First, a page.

The first person he saw looked at him wide-eyed and backed away down the hall. As he headed to the bus the hall seemed to clear ahead of him, and kids whispered as he passed. All eyes were on him and he knew before he had taken five steps that Raymond had spilled the beans. He shook his head.
"That boy's too simple to keep a complicated secret." Parker thought.
Instead of shrinking and hiding now, he felt relieved that everybody knew. He was glad that everybody knew! He stood up as tall as he could and did the best impression of a fearless swagger that he could muster.
He even made a threatening fake step towards another 7th grader that he didn't like and was thrilled when the boy stepped back. Parker was like a peacock as he greeted Mr. Perkle and took his seat on the bus towards the middle, on his right.
Parker slowly unzipped the backpack and spread the edges apart, wanting just to look at it. The bus swayed as it rolled from the school lot onto the street.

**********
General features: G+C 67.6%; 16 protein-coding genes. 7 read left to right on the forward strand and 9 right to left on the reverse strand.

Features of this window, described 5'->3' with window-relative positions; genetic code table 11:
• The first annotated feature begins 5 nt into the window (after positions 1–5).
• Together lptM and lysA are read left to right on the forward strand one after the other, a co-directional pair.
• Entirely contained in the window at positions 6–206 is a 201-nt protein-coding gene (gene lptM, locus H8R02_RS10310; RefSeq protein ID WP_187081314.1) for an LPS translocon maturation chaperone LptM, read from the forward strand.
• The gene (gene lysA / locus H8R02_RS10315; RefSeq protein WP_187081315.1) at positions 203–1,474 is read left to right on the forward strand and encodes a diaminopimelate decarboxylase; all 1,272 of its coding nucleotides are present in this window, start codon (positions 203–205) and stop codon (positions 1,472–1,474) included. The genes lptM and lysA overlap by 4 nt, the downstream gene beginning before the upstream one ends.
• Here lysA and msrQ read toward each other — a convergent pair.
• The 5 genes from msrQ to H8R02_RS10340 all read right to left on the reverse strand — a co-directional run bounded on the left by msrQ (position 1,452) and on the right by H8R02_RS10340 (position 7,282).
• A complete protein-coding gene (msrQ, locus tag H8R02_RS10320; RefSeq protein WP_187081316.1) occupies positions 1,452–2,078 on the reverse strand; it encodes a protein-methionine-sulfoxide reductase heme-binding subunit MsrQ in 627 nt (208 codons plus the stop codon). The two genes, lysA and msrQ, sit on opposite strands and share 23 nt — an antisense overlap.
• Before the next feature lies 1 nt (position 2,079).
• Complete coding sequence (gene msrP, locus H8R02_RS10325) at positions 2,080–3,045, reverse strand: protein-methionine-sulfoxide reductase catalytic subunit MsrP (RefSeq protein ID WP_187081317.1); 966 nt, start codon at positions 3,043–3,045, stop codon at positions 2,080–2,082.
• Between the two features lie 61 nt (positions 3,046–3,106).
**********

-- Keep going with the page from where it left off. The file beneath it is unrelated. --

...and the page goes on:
"It's beautiful!" He thought, but before he could stop himself he was touching it. It was so smooth. The metal felt cold to his touch. He had wondered all day how this had got caught up in those bushes, just waiting for…him? He hunched over the bag making sure his seat mate wasn't watching him. As he caressed it, he hefted it in his hand to feel its full weight. He gripped it as he imagined he should. It felt so...powerful.
Suddenly an arm reached over his seat from behind, and snatched at the gun in Parker's hand. Parker refused to release his grip, but found himself being pulled up from his seat. Looking over his shoulder he realized it was Ted Lawson, a hulking 8th grader who he had never heard say a spoken word. The boy tried to wrest the gun from Parker but he held on desperately. His face looked like a Halloween mask of Rage as he screamed.
"It's mine, and you can't have it!"